Urpelainan maintains that citizens in a democracy can hold their government accountable for the consequences of international cooperation. Based on the examples raised in the other articles, and on examples you can come up with, do you agree or disagree with him? Has that influence changed over time? Why?
I do not agree that citizens in a democracy can hold their governments accountable for the consequences of international cooperation. The unpredictable nature of the macroeconomic environment most nations operate in today, is simply too uncertain. All possible benefits or consequences from a particular action are very difficult to ascertain in the future. Even if citizens did hold government accountable, to what extent should they do so? Should the government of 2000 be held accountable for the global economic collapse of 2008 (Lall, 2008)? The financial crisis was an example of international cooperation going awry. International government believed that mortgage backed securities were AAA rating and therefore spent billions of dollars of pension fund, and retirement money into the securities. Subsequently, the financial crisis has resulted in the loss of trillions of dollars around the world, a global recession, unrest in Europe, and slowing China. Should government be held accountable for this? If so, which congress should be held accountable? Should those in power in 2000 be held accountable or those in 2004? The answer depends mainly on the subjective nature of the evaluation process. Nobody will be able to pinpoint with any accuracy, which was ultimately responsible for the calamity of 2008. The government did have its hand, but so too did consumers, international firms, banks, and other parties. To therefore hold the government solely accountable is in my view, neither prudent nor viable.
Ignoring, the economic aspects of international cooperation mentioned above, it believe it is very difficult to judge the other parties motives in regards to international cooperation. Ultimately, our international partners are going to do what is in the best interest of their respective countries. Even if this action is a detriment to the United States, our partners will take action to protect their own interests. China is a prime example of this. Their currency is artificially high in relation to the dollar in an effort to boost export activity. With a devalued currency, China is better able to export cheaper goods to more developed nations such as America and Europe (Robb, 2013). This devaluation however, causes American manufacturers to go out of business or settle for relatively small margins. Due to these small margins, an economic downturn such as that occurring in 2008 will ultimately put some firms out of business. As such, American manufacturers of televisions, electronic devices, clothing, textiles, and more have all gone out of business. In this instance, China and the United States have a relationship. However, China is acting in its own interests to the detriment of United States business.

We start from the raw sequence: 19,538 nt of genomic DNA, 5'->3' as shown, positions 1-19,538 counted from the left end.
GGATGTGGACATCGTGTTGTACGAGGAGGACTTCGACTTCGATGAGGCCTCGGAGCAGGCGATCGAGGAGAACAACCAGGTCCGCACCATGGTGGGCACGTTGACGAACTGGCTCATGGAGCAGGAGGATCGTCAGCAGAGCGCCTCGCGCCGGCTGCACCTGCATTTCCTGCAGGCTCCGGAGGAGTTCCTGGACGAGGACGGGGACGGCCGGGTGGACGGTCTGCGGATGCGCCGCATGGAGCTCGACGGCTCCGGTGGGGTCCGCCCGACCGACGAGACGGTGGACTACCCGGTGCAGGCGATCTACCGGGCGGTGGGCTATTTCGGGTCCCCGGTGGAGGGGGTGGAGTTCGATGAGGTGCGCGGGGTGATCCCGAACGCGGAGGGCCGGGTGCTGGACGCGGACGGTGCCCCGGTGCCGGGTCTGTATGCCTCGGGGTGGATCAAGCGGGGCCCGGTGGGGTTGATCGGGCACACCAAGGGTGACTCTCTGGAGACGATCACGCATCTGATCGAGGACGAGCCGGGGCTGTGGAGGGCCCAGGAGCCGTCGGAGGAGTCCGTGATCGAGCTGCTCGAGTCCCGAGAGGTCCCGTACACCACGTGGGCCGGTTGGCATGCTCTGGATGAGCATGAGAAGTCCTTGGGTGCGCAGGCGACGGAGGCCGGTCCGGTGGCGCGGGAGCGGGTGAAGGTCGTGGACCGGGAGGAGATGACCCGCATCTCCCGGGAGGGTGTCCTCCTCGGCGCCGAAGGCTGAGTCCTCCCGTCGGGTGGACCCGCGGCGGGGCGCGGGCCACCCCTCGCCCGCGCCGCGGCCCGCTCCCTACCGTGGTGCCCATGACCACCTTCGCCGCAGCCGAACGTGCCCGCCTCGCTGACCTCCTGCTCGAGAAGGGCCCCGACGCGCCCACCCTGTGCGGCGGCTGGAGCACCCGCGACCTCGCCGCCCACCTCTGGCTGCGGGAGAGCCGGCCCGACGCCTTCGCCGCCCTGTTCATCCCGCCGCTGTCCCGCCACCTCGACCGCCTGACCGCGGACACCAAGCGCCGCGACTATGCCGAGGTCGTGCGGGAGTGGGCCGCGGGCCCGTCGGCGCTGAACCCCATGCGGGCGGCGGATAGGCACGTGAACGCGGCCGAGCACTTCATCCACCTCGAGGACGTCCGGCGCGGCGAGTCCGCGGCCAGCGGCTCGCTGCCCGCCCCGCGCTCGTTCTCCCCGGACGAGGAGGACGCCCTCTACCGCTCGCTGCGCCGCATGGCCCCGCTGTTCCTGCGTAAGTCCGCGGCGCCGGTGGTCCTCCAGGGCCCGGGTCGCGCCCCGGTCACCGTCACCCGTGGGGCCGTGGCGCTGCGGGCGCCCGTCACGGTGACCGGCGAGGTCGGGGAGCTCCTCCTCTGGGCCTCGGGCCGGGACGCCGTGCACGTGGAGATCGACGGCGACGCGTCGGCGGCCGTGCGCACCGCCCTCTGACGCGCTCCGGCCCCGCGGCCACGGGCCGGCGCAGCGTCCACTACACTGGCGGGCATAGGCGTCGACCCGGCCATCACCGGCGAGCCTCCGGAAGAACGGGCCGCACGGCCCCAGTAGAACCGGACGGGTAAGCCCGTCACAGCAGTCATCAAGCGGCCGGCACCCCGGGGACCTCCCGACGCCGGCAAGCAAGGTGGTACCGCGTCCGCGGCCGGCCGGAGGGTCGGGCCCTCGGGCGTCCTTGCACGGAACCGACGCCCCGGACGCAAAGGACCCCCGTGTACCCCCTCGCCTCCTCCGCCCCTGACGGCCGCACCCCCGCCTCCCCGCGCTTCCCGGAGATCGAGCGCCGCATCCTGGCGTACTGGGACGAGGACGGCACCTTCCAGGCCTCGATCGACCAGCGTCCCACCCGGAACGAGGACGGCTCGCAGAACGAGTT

Should the government be held accountable for this? Some say that the government should respond with imposing tougher sanctions and tariffs on China. This however, is ill advised as China could then respond with sanctions and tariffs of its own. Therefore, the government has to think of the long-term viability of the U.S.- China relationship when thinking of taking aggressive action. In this case, the United States needs China, and China needs the United States. However, within the context of this relationship, China will obviously do what is in its best interests. To expect the government to be able to control China in regards to international relations is very difficult. Therefore, I don't think the citizens should hold the government accountable for aspects of international relations that are beyond its control. America can not ultimately control China, it therefore should not be held accountable.
The article indicates that the rationale for delegating public authority to the government is the influence of special interests. The article also argues that to mitigate the factions created that occur through society, the government should have more control. This argument is rationale. The world in which we live is irrational however. Special interests and factions will always arise as society has a natural self serving bias. Citizens within a capitalistic society often pursue their own self-interest. As a result factions and…